change the tree that I planted on the west side of my deck to provide afternoon shade. I had been admiring some mature silver lindens in the area, so when I found a Tilia tomentosa ‘Sterling’ for sale, I snapped it up. It’s a handsome tree that has grown fast. The shade is much appreciated, and the blossoms smell divine. However, the flowers draw a legion of soldier beetles each spring. I suppose I should be happy that these beneficial predators are so abundant, but we are unable to use our deck for several weeks every summer as a result.”

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daisies, and violets. I even had a thing for dandelions and had the notion of breeding a different colored one so that people might appreciate it more. I soon came to my senses and realized I was one of very few people that appreciated anything other than grass in my lawn. And then on the home gardener front: The first thing I did when we bought our house was to borrow a sod cutter and take up a few thousand square feet to be planted in perennials. After planting and mulching in what I thought was enough plants to fill in the new beds, it wasn’t until the next season I realized the weeding job I had created for ourselves. Eight years, a start-up greenhouse business, and two kids later, there hasn’t been much time to weed, but fortunately, once midsummer rolls around, the perennial beds finally look good once they fill in. I planted this large beautiful maroon laceleaf Japanese maple in our front garden and wanted to plant a nice groundcover around it to fill in. I liked the way sweet woodruff looked in the containers at the garden center in early spring and thought it might provide a nice dense green groundcover. I underestimated its persistence and annoyance. While it is a dense ground cover, it does a poor job of smothering weeds and itself becomes a weed as it moves throughout my garden. It met its match with English ivy, though, and the two are currently battling it out under a lilac.”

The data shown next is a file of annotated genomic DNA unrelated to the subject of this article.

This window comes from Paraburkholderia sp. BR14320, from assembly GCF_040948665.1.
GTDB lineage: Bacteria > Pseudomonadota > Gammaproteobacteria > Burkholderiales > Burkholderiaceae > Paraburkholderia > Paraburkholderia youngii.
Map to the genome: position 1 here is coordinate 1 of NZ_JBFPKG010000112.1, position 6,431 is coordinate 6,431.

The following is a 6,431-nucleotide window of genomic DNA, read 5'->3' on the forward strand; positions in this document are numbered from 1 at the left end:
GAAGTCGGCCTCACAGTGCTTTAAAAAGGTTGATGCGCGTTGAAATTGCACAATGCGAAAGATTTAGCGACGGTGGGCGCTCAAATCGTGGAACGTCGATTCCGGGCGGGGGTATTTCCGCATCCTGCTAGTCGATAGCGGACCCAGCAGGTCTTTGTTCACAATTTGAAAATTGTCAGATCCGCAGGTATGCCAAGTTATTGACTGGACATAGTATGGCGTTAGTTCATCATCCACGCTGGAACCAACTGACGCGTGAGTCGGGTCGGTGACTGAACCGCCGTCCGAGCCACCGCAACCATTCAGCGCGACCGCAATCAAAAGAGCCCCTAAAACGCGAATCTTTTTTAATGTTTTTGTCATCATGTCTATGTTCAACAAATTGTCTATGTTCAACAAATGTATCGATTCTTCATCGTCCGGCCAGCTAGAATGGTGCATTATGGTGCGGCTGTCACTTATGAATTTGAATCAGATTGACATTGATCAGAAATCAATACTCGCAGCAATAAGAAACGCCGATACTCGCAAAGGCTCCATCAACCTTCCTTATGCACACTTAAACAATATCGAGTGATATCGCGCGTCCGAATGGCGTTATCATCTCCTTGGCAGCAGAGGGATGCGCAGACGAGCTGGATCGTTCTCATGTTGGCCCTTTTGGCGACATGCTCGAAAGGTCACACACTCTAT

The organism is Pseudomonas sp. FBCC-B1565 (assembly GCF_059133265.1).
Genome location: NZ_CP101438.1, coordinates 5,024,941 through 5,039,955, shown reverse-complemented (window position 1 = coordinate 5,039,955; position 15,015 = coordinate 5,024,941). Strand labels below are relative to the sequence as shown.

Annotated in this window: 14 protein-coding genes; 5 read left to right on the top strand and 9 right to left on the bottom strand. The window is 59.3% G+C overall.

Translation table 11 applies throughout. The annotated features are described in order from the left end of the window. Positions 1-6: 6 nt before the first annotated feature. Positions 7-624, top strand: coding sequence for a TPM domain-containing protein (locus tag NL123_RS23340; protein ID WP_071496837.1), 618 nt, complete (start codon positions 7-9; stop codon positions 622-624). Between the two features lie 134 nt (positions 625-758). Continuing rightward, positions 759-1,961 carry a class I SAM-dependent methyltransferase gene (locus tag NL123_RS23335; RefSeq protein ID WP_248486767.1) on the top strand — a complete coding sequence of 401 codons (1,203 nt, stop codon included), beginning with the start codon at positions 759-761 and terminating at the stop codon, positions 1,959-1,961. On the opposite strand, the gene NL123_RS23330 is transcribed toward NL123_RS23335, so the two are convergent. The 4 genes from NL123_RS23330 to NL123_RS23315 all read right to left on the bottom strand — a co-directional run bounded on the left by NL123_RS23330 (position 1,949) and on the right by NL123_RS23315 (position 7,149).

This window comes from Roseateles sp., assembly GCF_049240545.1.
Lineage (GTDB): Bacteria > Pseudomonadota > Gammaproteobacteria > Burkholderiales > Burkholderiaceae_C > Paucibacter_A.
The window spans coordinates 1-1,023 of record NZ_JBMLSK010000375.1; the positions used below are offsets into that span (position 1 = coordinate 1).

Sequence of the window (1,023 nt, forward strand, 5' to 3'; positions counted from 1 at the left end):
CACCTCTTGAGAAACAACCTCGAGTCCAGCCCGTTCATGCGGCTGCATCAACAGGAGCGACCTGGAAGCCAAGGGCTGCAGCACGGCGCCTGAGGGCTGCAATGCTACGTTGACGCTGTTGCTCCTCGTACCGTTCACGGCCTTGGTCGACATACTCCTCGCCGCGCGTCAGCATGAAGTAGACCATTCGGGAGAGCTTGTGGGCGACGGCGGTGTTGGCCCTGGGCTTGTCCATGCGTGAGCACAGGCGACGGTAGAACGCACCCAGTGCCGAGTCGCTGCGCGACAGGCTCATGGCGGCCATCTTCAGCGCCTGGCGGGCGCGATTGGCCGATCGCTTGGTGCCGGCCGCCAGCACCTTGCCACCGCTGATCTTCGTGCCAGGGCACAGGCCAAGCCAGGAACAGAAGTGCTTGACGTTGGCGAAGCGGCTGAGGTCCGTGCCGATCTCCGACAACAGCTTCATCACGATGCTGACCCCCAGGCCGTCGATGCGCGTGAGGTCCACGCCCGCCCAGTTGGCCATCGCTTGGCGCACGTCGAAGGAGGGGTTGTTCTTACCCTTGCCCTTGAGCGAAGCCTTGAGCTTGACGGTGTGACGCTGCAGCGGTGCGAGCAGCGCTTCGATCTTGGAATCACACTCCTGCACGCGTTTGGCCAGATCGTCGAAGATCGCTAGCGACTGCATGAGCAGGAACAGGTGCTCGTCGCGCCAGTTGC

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ABOVE: So sorry, native pachysandra—moist, humus-rich soil this is not.

1 0 | M ay - j u n e 2 0 1 2

Cornell Plantations Horticulture Director Mary Hirshfeld says, “My main problem is that I remain eternally gullible, and fall for every gorgeous new herbaceous perennial that comes along, and usually find out they don’t perform as I had hoped. They looked lovely in the catalog but were a disappointment in my garden.”

D

My Upper Arlington, Ohio city forester friend, Steve Cothrel, says, “If I could claim a do-over, I would